If you work in the wine business, the phrase “dry red wine” is pretty straightforward. It’s any red wine that lacks discernible sweetness.
But if you buy, sell or serve wine, you’ll realize that everybody has their own definition of dry. Some people use the term when they’re looking for a gravelly, earthy, smoky wine sans a whiff of fruit, like certain old vine Zinfandels. Other times, they want a bottle of young, brawny Cabernet Sauvignon that sucks the moisture from their mouth.
“It’s definitely a tricky term,” says Anita Sahi, who co-owns Copia Vineyards in Paso Robles, California. “You have a consumer equating dry with a drying feeling in your mouth. In the wine world, that sensation is actually tannin or astringent.”
If you buy, sell or serve wine, you’ll realize that everybody has their own definition of dry.
Vintner Rosalind Manoogian says the notes of bright raspberry and plum in Fogcrest Vineyard’s Pinot Noir surprise some visitors to the estate. She explains that the flavors are an expression of the terroir in the Russian River Valley.
“If we do our job right, you should taste some fruit,” says Manoogian, even in a dry wine that doesn’t have any sugar.
Another problem is that “dry” can mean so many things in English. Dating back to the 14th century, the Old English and Germanic word dry has meant lacking moisture, devoid of humor, or boring and dull, according to Etymology Online.
By the 1620s, it also meant a place where you can’t get any alcohol. It wasn’t until around 1700 that dry also signified alcohol that doesn’t have any sweetness. Except if you’re talking about Champagnes and sparkling wines, where dry means sort of sweet. Is it any wonder people are confused?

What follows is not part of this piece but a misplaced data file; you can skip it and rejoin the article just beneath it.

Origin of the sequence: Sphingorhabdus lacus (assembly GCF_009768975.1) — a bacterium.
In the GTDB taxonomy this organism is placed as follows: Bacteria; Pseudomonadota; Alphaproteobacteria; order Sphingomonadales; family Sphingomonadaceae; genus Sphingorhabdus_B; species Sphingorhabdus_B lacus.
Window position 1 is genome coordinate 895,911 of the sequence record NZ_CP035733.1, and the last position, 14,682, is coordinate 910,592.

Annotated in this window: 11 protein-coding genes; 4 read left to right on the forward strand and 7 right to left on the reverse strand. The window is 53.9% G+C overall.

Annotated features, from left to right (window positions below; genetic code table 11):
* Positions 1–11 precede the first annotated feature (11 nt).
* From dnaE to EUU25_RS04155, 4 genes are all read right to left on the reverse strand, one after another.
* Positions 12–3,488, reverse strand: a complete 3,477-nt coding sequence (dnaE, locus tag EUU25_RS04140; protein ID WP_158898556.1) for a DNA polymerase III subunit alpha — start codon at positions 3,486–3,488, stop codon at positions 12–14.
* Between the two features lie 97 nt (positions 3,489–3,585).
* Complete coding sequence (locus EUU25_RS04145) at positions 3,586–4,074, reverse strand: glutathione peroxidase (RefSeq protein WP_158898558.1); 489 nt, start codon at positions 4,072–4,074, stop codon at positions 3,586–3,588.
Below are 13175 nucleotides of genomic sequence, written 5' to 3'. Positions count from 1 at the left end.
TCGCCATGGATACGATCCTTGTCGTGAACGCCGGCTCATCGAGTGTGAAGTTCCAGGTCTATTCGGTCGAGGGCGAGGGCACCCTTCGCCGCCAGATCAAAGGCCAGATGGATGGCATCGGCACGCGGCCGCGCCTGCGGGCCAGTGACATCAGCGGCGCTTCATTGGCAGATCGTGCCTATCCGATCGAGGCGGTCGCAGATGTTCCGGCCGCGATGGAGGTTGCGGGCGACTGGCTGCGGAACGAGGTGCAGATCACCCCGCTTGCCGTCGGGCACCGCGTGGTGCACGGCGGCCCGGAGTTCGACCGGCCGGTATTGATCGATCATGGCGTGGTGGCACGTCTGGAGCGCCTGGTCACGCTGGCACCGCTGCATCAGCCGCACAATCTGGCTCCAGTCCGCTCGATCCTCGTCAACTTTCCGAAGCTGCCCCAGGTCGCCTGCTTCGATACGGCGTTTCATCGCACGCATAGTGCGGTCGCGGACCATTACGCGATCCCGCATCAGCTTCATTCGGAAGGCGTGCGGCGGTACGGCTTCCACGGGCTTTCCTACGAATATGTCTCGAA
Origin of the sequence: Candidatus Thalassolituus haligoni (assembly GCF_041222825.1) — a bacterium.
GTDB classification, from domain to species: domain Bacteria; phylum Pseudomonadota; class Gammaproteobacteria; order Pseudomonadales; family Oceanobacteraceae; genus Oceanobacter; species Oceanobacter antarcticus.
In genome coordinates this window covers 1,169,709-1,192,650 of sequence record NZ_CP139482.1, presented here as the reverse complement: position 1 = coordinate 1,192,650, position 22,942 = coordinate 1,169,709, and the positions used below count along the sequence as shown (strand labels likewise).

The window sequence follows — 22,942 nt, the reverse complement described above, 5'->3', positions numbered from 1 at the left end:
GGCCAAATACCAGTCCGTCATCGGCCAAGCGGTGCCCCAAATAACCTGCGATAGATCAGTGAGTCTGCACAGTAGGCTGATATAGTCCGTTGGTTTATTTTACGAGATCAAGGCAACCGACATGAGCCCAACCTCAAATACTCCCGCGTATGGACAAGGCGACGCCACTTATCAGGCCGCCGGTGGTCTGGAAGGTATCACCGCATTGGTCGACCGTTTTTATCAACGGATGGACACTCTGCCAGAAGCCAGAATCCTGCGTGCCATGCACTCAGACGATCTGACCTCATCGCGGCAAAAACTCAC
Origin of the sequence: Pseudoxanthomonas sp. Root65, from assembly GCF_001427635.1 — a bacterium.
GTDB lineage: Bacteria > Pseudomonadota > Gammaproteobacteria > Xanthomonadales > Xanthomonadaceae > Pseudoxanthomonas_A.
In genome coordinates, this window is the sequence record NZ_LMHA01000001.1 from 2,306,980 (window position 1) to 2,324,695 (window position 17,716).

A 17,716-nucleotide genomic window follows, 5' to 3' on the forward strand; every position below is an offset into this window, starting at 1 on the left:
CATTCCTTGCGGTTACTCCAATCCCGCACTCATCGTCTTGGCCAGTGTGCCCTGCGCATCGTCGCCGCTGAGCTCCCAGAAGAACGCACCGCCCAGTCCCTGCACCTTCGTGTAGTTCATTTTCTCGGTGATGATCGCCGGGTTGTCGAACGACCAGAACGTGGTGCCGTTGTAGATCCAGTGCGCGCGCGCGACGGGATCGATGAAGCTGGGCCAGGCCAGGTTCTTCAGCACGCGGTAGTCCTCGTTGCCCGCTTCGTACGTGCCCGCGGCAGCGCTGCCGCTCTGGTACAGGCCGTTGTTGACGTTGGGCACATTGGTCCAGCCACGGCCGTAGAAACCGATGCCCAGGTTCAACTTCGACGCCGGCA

The way out of that maze is taking a little time to ask questions patiently and explain what dry actually means in the world of red wine.
Kathy Gordon, the lead tasting room host at Three Sticks at the Adobe, has a foolproof way to define the concepts of dry, sweet and fruity in its Pinot Noirs.
“One of my analogies for explaining that is fruit tea,” she says. “Like with orange Pekoe tea, it’s fruity, but not sweet. Then if you add honey, it’s sweet and fruity. I like analogies with things they are familiar with. It helps cement that idea in their mind.”
Explaining wine’s journey from grapes to glass also helps, says Sahi. All wine starts as sweet grape juice. During fermentation, the yeast eats the sugar and converts it into alcohol. Once the yeast has eaten all the sugar, the fermentation is over, and the wine is considered dry.
Dry wine has benefits for winemakers, says Steve Millier, director of winemaking at Ironstone Vineyards.
“As a winemaker, we’re always looking for dry because that means it’s more stable,” he says. “We’re making sure that the wines ferment out to dryness. If a wine retains a little residual sweetness, it’s more susceptible to bacteria.”
The more that people know about how wine is made, where flavors come from and the shades of difference between dry, fruity and sweet, the more comfortable they’ll be talking about what they’re tasting and trying new styles.
“I really think wine should be a journey,” says Manoogian. “When you educate people that way, you empower them to not think that you have to have one answer.”